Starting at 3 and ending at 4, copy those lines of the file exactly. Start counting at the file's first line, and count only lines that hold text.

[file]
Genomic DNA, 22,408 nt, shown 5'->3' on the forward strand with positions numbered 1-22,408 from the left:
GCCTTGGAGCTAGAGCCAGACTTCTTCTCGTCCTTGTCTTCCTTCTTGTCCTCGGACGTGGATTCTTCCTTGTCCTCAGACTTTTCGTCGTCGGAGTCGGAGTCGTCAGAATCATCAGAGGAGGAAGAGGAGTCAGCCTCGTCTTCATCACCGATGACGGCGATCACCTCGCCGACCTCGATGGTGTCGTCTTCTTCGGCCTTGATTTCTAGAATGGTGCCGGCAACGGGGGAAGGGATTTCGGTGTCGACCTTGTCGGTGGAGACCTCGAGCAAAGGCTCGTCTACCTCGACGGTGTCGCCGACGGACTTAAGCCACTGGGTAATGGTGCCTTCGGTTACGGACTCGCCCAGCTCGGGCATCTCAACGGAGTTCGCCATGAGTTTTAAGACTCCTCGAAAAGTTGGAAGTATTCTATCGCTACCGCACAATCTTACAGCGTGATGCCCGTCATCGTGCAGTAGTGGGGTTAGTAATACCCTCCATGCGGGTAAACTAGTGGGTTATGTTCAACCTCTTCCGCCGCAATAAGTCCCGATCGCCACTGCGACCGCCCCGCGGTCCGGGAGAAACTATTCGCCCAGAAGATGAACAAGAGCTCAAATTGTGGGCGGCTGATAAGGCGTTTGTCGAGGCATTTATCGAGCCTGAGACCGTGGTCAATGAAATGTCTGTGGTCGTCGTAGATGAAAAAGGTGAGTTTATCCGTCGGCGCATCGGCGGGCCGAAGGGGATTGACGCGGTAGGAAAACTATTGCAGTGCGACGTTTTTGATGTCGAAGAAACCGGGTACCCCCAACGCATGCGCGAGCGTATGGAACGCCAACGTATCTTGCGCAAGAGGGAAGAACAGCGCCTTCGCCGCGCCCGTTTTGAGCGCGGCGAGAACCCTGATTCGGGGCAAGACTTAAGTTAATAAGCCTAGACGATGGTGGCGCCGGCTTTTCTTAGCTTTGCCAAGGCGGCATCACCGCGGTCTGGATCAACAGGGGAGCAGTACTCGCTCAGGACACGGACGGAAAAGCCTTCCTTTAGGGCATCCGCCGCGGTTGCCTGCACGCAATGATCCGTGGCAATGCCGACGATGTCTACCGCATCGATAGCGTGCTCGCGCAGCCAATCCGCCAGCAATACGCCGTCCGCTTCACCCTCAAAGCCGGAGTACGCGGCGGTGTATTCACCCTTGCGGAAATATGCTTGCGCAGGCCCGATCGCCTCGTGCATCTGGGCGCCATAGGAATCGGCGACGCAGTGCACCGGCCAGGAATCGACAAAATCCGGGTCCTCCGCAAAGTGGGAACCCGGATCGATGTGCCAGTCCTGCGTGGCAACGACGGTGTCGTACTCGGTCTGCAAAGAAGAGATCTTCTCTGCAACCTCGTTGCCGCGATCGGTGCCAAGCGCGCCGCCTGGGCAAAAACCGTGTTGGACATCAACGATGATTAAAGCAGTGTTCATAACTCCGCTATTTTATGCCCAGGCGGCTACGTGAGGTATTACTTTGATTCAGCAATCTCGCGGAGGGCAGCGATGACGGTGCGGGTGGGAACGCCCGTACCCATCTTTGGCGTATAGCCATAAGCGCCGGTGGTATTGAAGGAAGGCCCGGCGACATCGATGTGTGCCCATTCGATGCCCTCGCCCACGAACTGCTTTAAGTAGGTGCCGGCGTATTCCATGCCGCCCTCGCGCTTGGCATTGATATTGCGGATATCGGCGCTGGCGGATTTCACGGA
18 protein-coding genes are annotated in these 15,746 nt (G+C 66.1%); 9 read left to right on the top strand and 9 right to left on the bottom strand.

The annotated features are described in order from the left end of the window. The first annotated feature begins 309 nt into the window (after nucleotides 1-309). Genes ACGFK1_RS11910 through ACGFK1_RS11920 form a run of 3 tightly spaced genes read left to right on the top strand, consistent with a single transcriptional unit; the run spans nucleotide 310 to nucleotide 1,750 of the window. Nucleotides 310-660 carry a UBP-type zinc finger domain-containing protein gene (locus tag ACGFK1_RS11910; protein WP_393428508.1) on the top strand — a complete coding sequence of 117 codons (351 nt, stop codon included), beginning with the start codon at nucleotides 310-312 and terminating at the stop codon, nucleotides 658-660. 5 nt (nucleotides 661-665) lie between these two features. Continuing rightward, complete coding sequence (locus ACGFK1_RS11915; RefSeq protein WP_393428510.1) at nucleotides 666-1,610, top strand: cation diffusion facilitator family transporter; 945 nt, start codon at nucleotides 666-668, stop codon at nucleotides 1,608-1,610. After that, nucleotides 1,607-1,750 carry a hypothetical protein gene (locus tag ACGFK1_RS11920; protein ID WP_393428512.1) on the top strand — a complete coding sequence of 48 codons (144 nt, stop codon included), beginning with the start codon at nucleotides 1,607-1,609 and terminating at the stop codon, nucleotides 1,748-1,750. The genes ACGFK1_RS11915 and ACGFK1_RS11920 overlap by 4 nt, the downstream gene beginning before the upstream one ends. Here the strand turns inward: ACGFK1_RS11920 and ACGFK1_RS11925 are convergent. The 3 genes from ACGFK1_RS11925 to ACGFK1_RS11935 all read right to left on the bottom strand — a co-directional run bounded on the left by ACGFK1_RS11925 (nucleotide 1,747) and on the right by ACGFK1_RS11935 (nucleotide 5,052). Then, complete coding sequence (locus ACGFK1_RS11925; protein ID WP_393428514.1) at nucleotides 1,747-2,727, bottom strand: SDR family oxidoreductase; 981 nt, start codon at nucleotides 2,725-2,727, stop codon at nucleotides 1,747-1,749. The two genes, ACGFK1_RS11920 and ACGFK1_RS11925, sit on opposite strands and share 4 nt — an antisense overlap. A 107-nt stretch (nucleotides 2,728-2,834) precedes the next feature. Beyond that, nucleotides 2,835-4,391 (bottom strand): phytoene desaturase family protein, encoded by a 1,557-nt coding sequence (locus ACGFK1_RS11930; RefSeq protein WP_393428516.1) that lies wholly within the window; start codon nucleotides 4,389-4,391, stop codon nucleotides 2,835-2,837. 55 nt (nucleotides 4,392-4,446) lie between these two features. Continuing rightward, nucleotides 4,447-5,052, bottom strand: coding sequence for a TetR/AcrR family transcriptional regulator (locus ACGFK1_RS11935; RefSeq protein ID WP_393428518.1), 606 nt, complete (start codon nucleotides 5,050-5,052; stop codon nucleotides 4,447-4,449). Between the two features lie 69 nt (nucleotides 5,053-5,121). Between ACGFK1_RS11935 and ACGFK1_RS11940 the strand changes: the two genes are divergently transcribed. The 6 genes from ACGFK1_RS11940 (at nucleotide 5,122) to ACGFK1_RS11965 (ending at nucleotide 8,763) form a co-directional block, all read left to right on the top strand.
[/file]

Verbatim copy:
18 protein-coding genes are annotated in these 15,746 nt (G+C 66.1%); 9 read left to right on the top strand and 9 right to left on the bottom strand.

The annotated features are described in order from the left end of the window. The first annotated feature begins 309 nt into the window (after nucleotides 1-309). Genes ACGFK1_RS11910 through ACGFK1_RS11920 form a run of 3 tightly spaced genes read left to right on the top strand, consistent with a single transcriptional unit; the run spans nucleotide 310 to nucleotide 1,750 of the window. Nucleotides 310-660 carry a UBP-type zinc finger domain-containing protein gene (locus tag ACGFK1_RS11910; protein WP_393428508.1) on the top strand — a complete coding sequence of 117 codons (351 nt, stop codon included), beginning with the start codon at nucleotides 310-312 and terminating at the stop codon, nucleotides 658-660. 5 nt (nucleotides 661-665) lie between these two features. Continuing rightward, complete coding sequence (locus ACGFK1_RS11915; RefSeq protein WP_393428510.1) at nucleotides 666-1,610, top strand: cation diffusion facilitator family transporter; 945 nt, start codon at nucleotides 666-668, stop codon at nucleotides 1,608-1,610. After that, nucleotides 1,607-1,750 carry a hypothetical protein gene (locus tag ACGFK1_RS11920; protein ID WP_393428512.1) on the top strand — a complete coding sequence of 48 codons (144 nt, stop codon included), beginning with the start codon at nucleotides 1,607-1,609 and terminating at the stop codon, nucleotides 1,748-1,750. The genes ACGFK1_RS11915 and ACGFK1_RS11920 overlap by 4 nt, the downstream gene beginning before the upstream one ends. Here the strand turns inward: ACGFK1_RS11920 and ACGFK1_RS11925 are convergent. The 3 genes from ACGFK1_RS11925 to ACGFK1_RS11935 all read right to left on the bottom strand — a co-directional run bounded on the left by ACGFK1_RS11925 (nucleotide 1,747) and on the right by ACGFK1_RS11935 (nucleotide 5,052). Then, complete coding sequence (locus ACGFK1_RS11925; protein ID WP_393428514.1) at nucleotides 1,747-2,727, bottom strand: SDR family oxidoreductase; 981 nt, start codon at nucleotides 2,725-2,727, stop codon at nucleotides 1,747-1,749. The two genes, ACGFK1_RS11920 and ACGFK1_RS11925, sit on opposite strands and share 4 nt — an antisense overlap. A 107-nt stretch (nucleotides 2,728-2,834) precedes the next feature. Beyond that, nucleotides 2,835-4,391 (bottom strand): phytoene desaturase family protein, encoded by a 1,557-nt coding sequence (locus ACGFK1_RS11930; RefSeq protein WP_393428516.1) that lies wholly within the window; start codon nucleotides 4,389-4,391, stop codon nucleotides 2,835-2,837. 55 nt (nucleotides 4,392-4,446) lie between these two features. Continuing rightward, nucleotides 4,447-5,052, bottom strand: coding sequence for a TetR/AcrR family transcriptional regulator (locus ACGFK1_RS11935; RefSeq protein ID WP_393428518.1), 606 nt, complete (start codon nucleotides 5,050-5,052; stop codon nucleotides 4,447-4,449). Between the two features lie 69 nt (nucleotides 5,053-5,121). Between ACGFK1_RS11935 and ACGFK1_RS11940 the strand changes: the two genes are divergently transcribed. The 6 genes from ACGFK1_RS11940 (at nucleotide 5,122) to ACGFK1_RS11965 (ending at nucleotide 8,763) form a co-directional block, all read left to right on the top strand.